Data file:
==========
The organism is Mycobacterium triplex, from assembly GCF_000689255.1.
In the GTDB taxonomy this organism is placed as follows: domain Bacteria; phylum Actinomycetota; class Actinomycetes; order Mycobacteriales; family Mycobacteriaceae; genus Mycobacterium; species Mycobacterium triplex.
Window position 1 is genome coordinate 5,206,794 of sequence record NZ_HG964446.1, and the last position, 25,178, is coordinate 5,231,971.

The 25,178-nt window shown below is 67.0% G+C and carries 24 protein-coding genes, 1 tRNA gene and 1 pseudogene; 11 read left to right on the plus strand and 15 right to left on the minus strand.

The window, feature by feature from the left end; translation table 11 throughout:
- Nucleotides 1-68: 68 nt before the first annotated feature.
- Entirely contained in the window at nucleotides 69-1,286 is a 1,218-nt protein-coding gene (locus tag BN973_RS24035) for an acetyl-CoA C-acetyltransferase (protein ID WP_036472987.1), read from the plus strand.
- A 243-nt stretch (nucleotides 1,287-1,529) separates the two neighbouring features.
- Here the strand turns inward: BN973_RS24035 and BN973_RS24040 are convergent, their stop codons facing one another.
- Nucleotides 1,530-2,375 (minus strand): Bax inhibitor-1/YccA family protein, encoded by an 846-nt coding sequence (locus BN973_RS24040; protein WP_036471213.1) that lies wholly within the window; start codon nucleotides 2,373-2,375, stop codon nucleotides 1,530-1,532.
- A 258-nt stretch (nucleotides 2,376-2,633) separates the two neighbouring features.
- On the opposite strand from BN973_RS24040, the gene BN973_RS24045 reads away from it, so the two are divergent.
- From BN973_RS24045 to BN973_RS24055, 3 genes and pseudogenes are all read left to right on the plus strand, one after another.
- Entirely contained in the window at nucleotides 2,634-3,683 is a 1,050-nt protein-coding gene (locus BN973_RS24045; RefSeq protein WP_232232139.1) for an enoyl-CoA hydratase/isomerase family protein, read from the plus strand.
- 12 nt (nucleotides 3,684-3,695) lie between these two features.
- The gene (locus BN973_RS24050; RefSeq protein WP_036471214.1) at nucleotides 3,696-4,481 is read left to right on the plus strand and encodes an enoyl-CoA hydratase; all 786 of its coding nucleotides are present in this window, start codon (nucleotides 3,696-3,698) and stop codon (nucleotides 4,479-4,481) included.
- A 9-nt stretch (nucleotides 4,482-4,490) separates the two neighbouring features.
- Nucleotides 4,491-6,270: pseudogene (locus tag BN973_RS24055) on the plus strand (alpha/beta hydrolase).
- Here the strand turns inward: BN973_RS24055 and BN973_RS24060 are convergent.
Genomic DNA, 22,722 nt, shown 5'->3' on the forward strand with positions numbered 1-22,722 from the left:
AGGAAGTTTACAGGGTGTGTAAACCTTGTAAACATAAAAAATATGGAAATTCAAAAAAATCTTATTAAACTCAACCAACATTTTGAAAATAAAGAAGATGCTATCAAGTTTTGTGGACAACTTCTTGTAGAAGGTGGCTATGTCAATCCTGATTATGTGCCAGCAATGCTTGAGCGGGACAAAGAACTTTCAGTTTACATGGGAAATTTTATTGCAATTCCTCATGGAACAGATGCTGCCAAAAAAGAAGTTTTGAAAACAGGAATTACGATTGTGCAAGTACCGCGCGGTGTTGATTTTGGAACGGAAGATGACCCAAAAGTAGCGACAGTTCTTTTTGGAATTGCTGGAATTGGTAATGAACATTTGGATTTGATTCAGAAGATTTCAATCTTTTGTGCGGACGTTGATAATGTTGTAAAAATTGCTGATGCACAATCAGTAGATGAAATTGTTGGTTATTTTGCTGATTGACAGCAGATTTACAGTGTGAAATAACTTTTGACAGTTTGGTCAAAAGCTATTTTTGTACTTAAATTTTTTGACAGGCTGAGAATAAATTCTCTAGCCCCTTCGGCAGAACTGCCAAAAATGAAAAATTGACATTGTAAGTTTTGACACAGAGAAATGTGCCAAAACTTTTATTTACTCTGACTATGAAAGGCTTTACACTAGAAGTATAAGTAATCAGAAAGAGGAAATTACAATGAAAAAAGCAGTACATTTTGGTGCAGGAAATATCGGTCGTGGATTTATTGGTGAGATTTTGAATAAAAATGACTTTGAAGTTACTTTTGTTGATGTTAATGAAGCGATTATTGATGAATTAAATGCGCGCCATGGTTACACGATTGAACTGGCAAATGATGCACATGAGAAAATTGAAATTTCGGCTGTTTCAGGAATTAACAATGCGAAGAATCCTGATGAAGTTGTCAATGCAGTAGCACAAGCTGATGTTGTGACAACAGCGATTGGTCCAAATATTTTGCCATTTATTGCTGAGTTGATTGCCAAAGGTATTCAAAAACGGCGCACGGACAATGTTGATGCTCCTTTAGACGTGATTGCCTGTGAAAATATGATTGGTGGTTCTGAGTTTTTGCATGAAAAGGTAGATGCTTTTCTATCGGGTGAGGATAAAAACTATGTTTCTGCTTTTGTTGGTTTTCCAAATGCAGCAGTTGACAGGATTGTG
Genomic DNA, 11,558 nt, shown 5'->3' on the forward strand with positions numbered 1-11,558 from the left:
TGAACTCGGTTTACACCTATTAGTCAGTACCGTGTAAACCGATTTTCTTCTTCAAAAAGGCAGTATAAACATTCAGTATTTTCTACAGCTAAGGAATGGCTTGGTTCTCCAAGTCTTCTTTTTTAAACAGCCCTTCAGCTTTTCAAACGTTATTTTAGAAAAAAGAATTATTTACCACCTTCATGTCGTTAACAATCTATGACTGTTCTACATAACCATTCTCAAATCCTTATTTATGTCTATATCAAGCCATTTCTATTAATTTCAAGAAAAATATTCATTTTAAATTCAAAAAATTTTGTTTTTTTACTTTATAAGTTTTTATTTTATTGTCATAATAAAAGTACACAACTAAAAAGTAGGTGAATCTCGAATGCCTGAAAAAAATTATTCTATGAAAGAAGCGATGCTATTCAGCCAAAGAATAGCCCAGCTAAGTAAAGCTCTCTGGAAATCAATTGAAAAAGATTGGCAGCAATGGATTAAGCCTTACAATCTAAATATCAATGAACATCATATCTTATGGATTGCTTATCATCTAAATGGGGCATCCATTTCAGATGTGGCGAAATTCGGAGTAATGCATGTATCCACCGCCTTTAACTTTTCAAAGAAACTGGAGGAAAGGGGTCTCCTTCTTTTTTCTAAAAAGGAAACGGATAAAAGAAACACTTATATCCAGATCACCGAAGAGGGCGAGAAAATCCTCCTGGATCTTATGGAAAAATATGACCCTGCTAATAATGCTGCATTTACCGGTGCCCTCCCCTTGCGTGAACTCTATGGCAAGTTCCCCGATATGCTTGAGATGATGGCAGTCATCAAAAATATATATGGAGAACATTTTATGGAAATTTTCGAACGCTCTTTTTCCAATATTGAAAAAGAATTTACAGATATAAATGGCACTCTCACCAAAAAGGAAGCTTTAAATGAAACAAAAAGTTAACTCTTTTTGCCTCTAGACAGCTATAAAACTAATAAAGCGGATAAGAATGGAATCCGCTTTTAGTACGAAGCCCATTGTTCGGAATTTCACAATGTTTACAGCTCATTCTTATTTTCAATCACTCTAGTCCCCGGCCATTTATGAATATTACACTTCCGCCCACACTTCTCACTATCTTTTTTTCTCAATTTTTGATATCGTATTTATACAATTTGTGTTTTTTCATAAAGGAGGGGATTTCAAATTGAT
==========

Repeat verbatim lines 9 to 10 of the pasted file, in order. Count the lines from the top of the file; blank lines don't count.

- Here the strand turns inward: BN973_RS24035 and BN973_RS24040 are convergent, their stop codons facing one another.
- Nucleotides 1,530-2,375 (minus strand): Bax inhibitor-1/YccA family protein, encoded by an 846-nt coding sequence (locus BN973_RS24040; protein WP_036471213.1) that lies wholly within the window; start codon nucleotides 2,373-2,375, stop codon nucleotides 1,530-1,532.